It’s easy to understand why this happens. The operating expenses keep the lights on and the employees working — a clear and present priority. You simply cannot manage growth without a firm hand on operations. Yet, the inverse is also true. You’ll be hard pressed for sales growth without repeated marketing and advertising sufficient to grow and maintain a customer base. So, what’s a budget-minded business owner to do?
Frugality is a necessity, but it doesn’t have to be constrictive. In some cases, a reduced budget forces creativity. It may also enforce a commitment to the “softer side” of marketing and advertising: building customer relationships and encouraging word-of-mouth.
Below are some specific, cost-cutting approaches to reducing your marketing costs.
Before we dive into those, consider that your individual circumstances, business industry, and geographic location each present unique opportunities to spread the word. Ask yourself,
What’s my budget, realistically? “How much can I afford to spend on marketing on a monthly basis?” You might only have the ability to “spend” your time — writing educational blog posts, connecting with customers on social networks, or building a targeted email and/or mailing list. These are all worthy investments of time.
Am I zigging when others are zagging? “What are others in my industry doing to market their business, and how can I do something different?” Differentiating your offer from the competition is not only necessary but can present unique ways to message your offer, too. For example, early on we marketed our business on our blog in the imagined voice of our dead founder. Cost: just the time to write it.
Am I simply and clearly conveying my expertise? Narrowly defining your products and services in your marketing materials paints you as the expert rather than the jack- or jill-of-all-trades. When you’re on a budget, distill your message to as few words as possible for greatest simplicity and maximum impact. Cost: just the time to evaluate and verbalize how you help your customer.
Now, let’s examine some frugal marketing tips.
Share advertising costs with a complimentary business.
This works best between businesses that share a geographic or thematic tie. Examples of sharing include radio spots, magazine ads, or event sponsoring.
Ask for referrals.
Don’t be shy about collecting feedback and sharing positive customer or client testimonials. Social proof — other people using your business services — is a powerful marketing tool. Depending on your business, you can do this online for free using a service like Wufoo. If you receive a nice compliment in person, write it up and then send the person an email to ask permission to use it. Be sure to get permission before sharing any testimonial.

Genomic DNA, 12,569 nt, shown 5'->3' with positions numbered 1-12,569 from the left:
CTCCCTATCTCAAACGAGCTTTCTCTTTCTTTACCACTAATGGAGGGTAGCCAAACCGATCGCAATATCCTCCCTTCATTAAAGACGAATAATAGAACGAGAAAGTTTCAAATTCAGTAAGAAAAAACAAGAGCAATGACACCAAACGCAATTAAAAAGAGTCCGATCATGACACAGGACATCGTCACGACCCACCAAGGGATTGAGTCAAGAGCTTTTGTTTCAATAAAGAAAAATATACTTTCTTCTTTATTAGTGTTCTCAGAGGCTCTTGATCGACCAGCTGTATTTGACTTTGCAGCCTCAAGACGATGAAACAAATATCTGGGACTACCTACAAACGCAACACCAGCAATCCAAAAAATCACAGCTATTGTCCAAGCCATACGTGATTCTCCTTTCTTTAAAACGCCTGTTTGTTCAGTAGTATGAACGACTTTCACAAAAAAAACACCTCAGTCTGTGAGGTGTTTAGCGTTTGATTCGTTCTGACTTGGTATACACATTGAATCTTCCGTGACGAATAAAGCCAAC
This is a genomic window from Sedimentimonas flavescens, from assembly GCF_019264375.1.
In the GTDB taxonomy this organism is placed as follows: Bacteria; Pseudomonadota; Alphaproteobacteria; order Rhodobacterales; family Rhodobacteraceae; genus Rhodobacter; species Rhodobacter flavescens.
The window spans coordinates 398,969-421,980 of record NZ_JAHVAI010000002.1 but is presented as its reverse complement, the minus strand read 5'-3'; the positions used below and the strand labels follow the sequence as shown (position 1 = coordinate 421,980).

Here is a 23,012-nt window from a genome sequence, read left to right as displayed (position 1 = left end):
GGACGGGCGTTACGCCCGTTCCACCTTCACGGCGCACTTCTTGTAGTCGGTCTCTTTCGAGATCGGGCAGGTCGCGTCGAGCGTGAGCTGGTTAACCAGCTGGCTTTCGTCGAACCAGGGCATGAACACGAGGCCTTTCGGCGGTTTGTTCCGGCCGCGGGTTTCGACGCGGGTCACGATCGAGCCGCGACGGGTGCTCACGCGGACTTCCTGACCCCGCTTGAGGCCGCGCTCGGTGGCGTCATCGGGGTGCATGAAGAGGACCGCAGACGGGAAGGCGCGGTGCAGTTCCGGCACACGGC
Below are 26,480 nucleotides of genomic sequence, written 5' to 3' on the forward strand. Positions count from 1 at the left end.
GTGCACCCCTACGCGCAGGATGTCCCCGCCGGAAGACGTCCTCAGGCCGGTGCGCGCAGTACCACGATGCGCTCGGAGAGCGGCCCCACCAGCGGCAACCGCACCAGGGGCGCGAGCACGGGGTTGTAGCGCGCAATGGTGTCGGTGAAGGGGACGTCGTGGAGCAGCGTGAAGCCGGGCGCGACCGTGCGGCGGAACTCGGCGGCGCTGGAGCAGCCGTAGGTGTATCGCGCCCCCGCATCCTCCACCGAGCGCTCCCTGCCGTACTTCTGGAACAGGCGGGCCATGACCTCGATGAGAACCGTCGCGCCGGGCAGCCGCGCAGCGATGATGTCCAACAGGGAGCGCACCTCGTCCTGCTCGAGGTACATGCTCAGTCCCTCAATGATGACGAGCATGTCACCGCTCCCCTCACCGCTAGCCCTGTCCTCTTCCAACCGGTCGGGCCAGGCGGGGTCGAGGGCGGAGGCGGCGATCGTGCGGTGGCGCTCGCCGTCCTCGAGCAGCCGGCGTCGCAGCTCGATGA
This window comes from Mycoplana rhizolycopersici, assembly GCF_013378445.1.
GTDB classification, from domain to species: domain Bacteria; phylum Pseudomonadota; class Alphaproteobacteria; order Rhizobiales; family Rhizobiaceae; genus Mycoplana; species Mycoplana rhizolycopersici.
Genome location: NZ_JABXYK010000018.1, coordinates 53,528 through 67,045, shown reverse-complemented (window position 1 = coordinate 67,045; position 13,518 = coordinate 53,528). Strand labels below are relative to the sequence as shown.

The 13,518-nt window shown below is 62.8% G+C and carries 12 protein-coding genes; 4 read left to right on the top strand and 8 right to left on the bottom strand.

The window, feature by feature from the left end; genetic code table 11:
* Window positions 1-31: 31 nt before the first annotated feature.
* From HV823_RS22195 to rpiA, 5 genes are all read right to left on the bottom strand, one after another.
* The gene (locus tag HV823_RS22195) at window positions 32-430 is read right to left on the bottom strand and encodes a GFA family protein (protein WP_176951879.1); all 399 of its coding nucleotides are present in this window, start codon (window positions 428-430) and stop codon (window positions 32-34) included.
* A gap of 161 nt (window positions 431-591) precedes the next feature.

Find your own press release opportunities.
HARO — Help a Reporter Out — is a free service that connects journalists to business experts. If you are quick to respond to media queries (you’ll need to do it the same day), you can get quoted in major media outlets. This builds your ability to say, “As seen in… .” The downside is that HARO sends a lot of email, often 3-4 emails a day. You’ll also need to have easy access to a prepared pitch, background story, and images to share in a timely fashion. Journalists will not wait for you!
Piggyback on other promotions.
A few years ago, City Hall had a month-long “Star Wars” display. This was advertised on the radio, on the local television station, and on a weekly citywide email for the month of May. (“May the Force Be With You”.)
We decided to ride this publicity by announcing on our blog and in our shop that we were “taking on City Hall.” We set up a tongue-in-cheek “competing” display using my husband’s childhood toys. This brought additional foot traffic to our shop and remains a conversation piece today.
Create your myth.
All remarkable and memorable businesses find a way to be noticed and stay in the spotlight. A friend of mine calls this “creating the myth,” that is, “What remarkable thing dependably happens when I patronize business X?” My friend runs and independent toy and bookstore. One hugely differentiating aspect of the experience entering her shop is its emphasis on handmade crafts. Children and adults alike know that when they visit her shop they will walk away with the experience of making something that they can take home. This experience is separate from her primary business of books and toys, but so memorable and desirable it brings people to her shop repeatedly, not just at holidays or birthdays.
If your marketing budget is squeezed, don’t despair. Focus on providing an excellent product and service. Find ways to be unusual — but not off-putting — and your customers will help you market through word-of-mouth. When the purse strings loosen you can go back to investing in more expensive marketing efforts.
Katie McCaskey is a small business owner, author and freelance journalist who writes for Vistaprint, a leading provider of custom promotional items, websites, and other marketing products to small businesses across the globe.
photo by nebulux